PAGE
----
Thanksgiving is a good time to explore England's Boston

The St. Botolph church in the middle of the English city of Boston in Lincolnshire affords some lovely views.


By KAREN BRADBURY | Stars and Stripes | Published: November 19, 2020

Long before there was a Boston in Massachusetts, a settlement of the same name arose along the eastern coast of England. The United Kingdom’s Boston, today a city of about 35,000 inhabitants in the county of Lincolnshire in the East Midlands, was by the 12th century already a lively market town. Its name references St. Botolph, an Anglo-Saxon monk reputed to have passed through the area centuries previously.
Strategically positioned along a river flowing into the North Sea, Boston developed as an important trading center, and in the early medieval period, it ranked second only to London in terms of wealth and clout. Several surviving buildings attest to Boston’s glory days, first and foremost St. Botolph’s Church, better known as “The Stump,” likely after the distinct appearance of its 272-foot spireless tower rising high above the flat topography of the surrounding fens.
American visitors to Boston are likely to be interested in the city’s connections to its newer and much larger stateside brother. In 1612, The Reverend John Cotton was appointed vicar at St. Botolph’s Church. A man of great passion, his beliefs and teachings challenged the church, which he sought to reform from within. (The term “Puritan” referred to those seeking to remove, or purify, church practices.) Frustrated in his efforts to change the church, he inspired members of his congregation to seek a new life in America. Between 1630 and 1634, roughly ten percent of Boston’s population left for a fresh start abroad. Amongst this group of some 200 to 300 were many powerful and educated residents, many of whom played decisive roles in shaping the city they founded in the Massachusetts Bay Colony in 1630. The first school on American soil, the Latin Free School, was based on the Boston Grammar School.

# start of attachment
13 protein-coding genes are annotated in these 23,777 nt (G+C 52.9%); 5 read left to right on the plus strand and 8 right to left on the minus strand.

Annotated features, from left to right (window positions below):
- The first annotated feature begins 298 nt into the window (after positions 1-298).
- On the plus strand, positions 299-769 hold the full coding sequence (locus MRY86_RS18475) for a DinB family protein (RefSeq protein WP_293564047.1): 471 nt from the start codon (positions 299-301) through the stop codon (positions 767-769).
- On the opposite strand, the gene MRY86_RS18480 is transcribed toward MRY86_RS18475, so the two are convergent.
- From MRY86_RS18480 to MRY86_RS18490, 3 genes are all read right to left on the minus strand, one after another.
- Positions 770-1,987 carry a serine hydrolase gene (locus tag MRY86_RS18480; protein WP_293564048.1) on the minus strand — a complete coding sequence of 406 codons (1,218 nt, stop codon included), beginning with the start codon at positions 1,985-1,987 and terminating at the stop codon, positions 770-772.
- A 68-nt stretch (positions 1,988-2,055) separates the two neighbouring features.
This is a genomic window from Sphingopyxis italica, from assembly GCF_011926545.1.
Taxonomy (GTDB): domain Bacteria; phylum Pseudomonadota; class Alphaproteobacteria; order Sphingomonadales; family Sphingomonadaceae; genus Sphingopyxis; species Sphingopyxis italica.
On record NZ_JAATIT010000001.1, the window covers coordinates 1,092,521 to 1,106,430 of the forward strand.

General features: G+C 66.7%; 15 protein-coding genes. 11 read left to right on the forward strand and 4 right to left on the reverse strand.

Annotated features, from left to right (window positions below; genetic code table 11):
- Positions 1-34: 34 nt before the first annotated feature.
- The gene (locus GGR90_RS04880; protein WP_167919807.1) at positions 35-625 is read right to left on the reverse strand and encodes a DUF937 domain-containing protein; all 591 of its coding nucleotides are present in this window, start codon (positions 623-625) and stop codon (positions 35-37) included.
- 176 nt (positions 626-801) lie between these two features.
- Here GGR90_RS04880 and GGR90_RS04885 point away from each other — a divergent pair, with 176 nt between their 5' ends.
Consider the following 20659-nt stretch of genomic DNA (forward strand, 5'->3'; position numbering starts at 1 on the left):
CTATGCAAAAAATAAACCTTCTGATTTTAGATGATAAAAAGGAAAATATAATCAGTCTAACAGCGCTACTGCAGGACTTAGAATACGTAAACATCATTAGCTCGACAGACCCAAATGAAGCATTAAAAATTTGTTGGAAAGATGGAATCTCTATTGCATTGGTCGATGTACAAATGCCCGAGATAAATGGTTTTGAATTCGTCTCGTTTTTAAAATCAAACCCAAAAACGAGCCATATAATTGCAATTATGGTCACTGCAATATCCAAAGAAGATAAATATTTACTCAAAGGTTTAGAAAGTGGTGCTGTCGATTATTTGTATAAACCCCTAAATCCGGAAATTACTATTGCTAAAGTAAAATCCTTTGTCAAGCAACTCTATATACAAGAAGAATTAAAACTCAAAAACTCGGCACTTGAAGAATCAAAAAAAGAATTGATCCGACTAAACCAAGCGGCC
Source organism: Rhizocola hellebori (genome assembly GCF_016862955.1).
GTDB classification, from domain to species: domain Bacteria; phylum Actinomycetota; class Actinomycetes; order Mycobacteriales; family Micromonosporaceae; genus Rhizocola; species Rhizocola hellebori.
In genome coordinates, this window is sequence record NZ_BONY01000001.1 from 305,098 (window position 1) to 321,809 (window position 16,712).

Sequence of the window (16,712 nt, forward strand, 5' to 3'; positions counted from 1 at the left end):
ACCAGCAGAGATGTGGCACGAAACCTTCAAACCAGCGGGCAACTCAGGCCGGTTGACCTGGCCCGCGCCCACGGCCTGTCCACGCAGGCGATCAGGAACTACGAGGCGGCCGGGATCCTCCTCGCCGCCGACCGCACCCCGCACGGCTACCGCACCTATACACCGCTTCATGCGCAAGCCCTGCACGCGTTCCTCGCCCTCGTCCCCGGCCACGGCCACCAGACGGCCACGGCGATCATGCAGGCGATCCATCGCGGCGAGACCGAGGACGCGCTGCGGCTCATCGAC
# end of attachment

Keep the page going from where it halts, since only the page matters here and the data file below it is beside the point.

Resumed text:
The English Boston’s connection to those in search of religious freedom predates the settlement of the colonies. In the fall of 1607, a group of men, women and children from a town named Scrooby were to have met a boat near Scotia Creek. But their plan to escape the reach of the English church by crossing the North Sea over to Holland was thwarted when the captain of the ship betrayed them and turned them in to the local militia. Stripped of their possessions, they were brought to Boston and the ringleaders imprisoned at the Guildhall, site of the court and jail cells, for around a month. The following year, the group made another attempt at escape from the town of Immingham in North Lincolnshire, and this time, they managed to reach Holland. Following a brief resettlement in Amsterdam and several years in Leiden, many of this same group returned to England in 1620 to board the Mayflower and cross the Atlantic to begin a new life in Plymouth, Massachusetts.
Several sites of remembrance to these events and times await visitors to Boston and the surrounding area. A stained glass window in St. Botolph’s Church depicts John Cotton’s departure to America aboard a ship named the Arbella. The circa-1390 Guildhall shows the cells in which the Pilgrims were imprisoned and the court room in which they were tried. The Pilgrim Memorial at Scotia Creek, Fishtoft, marks the site of the Scrooby group’s thwarted attempt at departure.
Mayflower 400 is an ambitious multi-country program commemorating the anniversary of the famous ship’s voyage from England to America and its far-reaching legacy. Scholars, historians and interested parties from around the world have been examining the history of the crossing and the consequences of colonization from multiple angles. The milestone date was envisioned as an opportunity to explore both the darkness and the light that underpins the event’s place in human history. Although the pandemic put paid to many in-person events, one re-imagined and community-safe commemorative event is slated to go forward on Thanksgiving.
On November 26, many of Boston’s business owners and residents will heed the Mayflower 400 event organizers’ request to display a lit lantern in their windows, a gesture designed to pay tribute to the Pilgrims’ roots in the region and an expression of hope in these uncertain times. Gainsborough and other North Nottinghamshire communities will organize similar activities. In better years to come, you can expect Boston’s annual Illuminate events, including its impressive lantern parade, to once again light up the night.
Other commemorations unpacking the shared history of four nations – the Wampanoag, UK, USA and Netherlands – include an ambitious transatlantic community theater production and the exhibition of a Wampum Belt in the Guildhall Art Gallery in London (Jan. 8 – Feb. 14, 2021) and The Box, Plymouth (May 15 – July 19, 2021).